The Modern Art Museum of Fort Worth contains thousands of post-World War II treasures from the art world, including works by Pablo Picasso, Jackson Pollock, Mark Rothko, and Andy Warhol. The building itself is a treasure — something Fort Worth folks have known for years, and a distinction that a national magazine has just confirmed.
In a May 22 report on the best-designed buildings in all 50 states and Washington, D.C., Architectural Digest crowned the Modern Art Museum the best in Texas.
Japanese architect Tadao Ando, winner of the coveted Pritzker Prize in architecture, designed the museum, which was completed in 2002. Architectural Digest lauds Ando’s design as “modern and elegant, with a moat surrounding the structure that creates an alluring reflection at night.”
Architectural Digest set out to find "buildings that further add to the ever-changing tapestry that is American culture," the article says.
"At its core," the magazine says, "architecture moves past its function as merely a building and turns into a landmark once it's made a distinct presence on a city's identity. We believe these structures do just that."
The Modern joins such well-known buildings as Iolani Palace in Honolulu, Grand Central Station in New York, Aqua Tower in Chicago, St. Louis Cathedral in New Orleans, and Frank Lloyd Wright's iconic Fallingwater Mill Run, Pennsylvania on the list.
The latest accolade
Ando explained his architectural philosophy in a 2016 interview with PORT magazine.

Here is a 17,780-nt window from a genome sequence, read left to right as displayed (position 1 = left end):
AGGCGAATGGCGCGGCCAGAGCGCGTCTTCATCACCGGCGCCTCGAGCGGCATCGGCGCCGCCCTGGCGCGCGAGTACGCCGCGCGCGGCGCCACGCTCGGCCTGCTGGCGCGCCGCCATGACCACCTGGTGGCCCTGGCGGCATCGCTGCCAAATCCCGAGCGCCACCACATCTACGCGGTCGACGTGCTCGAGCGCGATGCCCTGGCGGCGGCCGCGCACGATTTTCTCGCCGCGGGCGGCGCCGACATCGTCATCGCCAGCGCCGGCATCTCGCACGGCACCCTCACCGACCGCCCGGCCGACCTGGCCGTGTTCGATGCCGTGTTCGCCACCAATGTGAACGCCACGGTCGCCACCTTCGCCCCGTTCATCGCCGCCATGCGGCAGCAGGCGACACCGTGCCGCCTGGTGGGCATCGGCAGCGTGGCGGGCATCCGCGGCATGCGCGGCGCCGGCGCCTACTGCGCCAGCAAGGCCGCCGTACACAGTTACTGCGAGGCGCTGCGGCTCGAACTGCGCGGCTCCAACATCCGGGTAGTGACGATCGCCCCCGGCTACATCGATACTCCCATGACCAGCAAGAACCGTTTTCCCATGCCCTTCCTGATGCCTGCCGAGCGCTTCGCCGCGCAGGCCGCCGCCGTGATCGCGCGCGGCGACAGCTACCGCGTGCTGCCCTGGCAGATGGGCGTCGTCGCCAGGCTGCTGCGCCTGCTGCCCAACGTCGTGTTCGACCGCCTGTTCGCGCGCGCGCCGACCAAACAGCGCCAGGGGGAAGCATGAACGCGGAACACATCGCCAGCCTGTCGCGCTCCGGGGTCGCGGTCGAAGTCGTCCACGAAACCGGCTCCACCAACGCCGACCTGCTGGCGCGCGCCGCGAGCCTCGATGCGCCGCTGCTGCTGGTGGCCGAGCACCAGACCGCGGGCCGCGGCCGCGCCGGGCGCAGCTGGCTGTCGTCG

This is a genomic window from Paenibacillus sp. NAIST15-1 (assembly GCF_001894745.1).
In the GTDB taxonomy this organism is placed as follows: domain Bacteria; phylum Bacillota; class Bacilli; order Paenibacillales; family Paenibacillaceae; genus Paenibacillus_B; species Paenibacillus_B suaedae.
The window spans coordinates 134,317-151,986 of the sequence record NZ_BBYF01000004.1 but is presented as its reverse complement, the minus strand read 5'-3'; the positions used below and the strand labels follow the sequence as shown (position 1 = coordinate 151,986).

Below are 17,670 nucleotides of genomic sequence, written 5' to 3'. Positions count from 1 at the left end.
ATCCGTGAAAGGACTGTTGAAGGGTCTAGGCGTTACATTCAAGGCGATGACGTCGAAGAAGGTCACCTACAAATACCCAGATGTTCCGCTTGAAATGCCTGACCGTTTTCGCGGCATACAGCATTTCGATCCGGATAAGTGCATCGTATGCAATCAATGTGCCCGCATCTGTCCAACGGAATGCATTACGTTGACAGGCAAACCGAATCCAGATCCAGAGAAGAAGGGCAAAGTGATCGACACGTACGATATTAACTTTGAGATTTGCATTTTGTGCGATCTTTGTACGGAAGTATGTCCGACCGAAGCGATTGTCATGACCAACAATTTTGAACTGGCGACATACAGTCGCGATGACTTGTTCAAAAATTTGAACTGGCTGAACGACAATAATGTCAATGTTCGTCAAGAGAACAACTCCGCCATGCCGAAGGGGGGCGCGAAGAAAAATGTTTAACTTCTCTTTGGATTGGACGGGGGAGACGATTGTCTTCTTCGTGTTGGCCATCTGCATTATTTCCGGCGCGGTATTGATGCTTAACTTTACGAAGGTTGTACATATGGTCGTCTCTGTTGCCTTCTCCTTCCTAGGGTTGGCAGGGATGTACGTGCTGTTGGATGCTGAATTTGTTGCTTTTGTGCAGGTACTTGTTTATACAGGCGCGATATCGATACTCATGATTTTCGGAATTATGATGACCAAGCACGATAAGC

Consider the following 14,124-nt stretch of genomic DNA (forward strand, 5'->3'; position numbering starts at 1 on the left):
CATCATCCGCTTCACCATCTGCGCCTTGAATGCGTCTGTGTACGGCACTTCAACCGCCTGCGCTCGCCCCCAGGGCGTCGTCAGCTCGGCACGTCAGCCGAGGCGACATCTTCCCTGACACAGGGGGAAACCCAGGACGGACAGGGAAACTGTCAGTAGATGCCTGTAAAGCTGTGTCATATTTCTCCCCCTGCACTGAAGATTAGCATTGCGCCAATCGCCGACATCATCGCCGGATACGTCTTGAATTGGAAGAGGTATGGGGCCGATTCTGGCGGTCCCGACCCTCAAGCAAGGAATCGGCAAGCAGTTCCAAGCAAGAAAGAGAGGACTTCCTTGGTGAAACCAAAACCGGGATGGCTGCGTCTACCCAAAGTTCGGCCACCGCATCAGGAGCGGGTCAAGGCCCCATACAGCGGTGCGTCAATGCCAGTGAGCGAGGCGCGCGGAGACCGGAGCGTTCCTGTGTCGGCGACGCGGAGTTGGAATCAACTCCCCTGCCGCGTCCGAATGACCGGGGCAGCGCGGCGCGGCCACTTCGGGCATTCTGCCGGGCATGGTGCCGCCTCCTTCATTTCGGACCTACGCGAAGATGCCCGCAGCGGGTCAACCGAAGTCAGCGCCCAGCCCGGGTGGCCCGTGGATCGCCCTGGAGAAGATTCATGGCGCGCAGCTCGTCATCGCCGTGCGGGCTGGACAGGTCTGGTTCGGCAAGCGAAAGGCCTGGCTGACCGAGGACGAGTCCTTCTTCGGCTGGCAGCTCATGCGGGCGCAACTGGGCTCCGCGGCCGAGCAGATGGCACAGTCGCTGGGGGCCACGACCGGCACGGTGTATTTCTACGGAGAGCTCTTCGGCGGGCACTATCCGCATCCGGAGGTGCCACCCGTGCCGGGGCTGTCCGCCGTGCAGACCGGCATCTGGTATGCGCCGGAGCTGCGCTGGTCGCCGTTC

“The real importance of architecture is its ability to move people’s hearts deeply,” Ando said. “I am always trying to establish spaces where people can gather and interact with one another.”
Architectural Digest isn’t the only publication that has commended the Modern Art Museum, part of Fort Worth’s Cultural District.
For instance, Travel + Leisure magazine crowned it one of the “World’s Most Beautiful Art Museums.” And that’s high praise, considering that the Modern’s neighbors include the Kimbell Art Museum, designed by American architect Louis I. Kahn and Italian architect Renzo Piano, and the Amon Carter Museum of American Art, designed by American architect Philip Johnson.
Travel + Leisure says Ando’s design of the Modern — made up of five long, flat-roofed pavilions situated on a 1.5-acre pond — “embodies the pure, unadorned elements of a modern work of art.”
Another magazine, Condé Nast Traveler, also has applauded the Modern’s design.
“Massive planar walls of architectural concrete boldly express the Modern’s basic structure while protecting the collection within. Forty-foot-high transparent walls of glass framed in metal surround the concrete envelope, providing magnificent public circulation areas from which to view the surrounding building, the large reflecting pond, outdoor sculpture, and the landscaped grounds,” Condé Nast Traveler notes.
By day, the Modern’s setting on 11 naturally landscaped acres — including an outdoor sculpture garden — “provides a restful complement to the building’s architectural strength,” Condé Nast Traveler adds. “By night, with the concrete walls bathed in an even glow of light, the transparent glass-and-steel galleries appear as large lanterns floating on and reflected in the pond.”
Even the Modern’s café qualifies as an architectural gem.
“With its serene reflecting pools visible through curving, floor-to-ceiling windows, the [café] feels like it’s floating on a wide quiet pond,” touts Visit Fort Worth.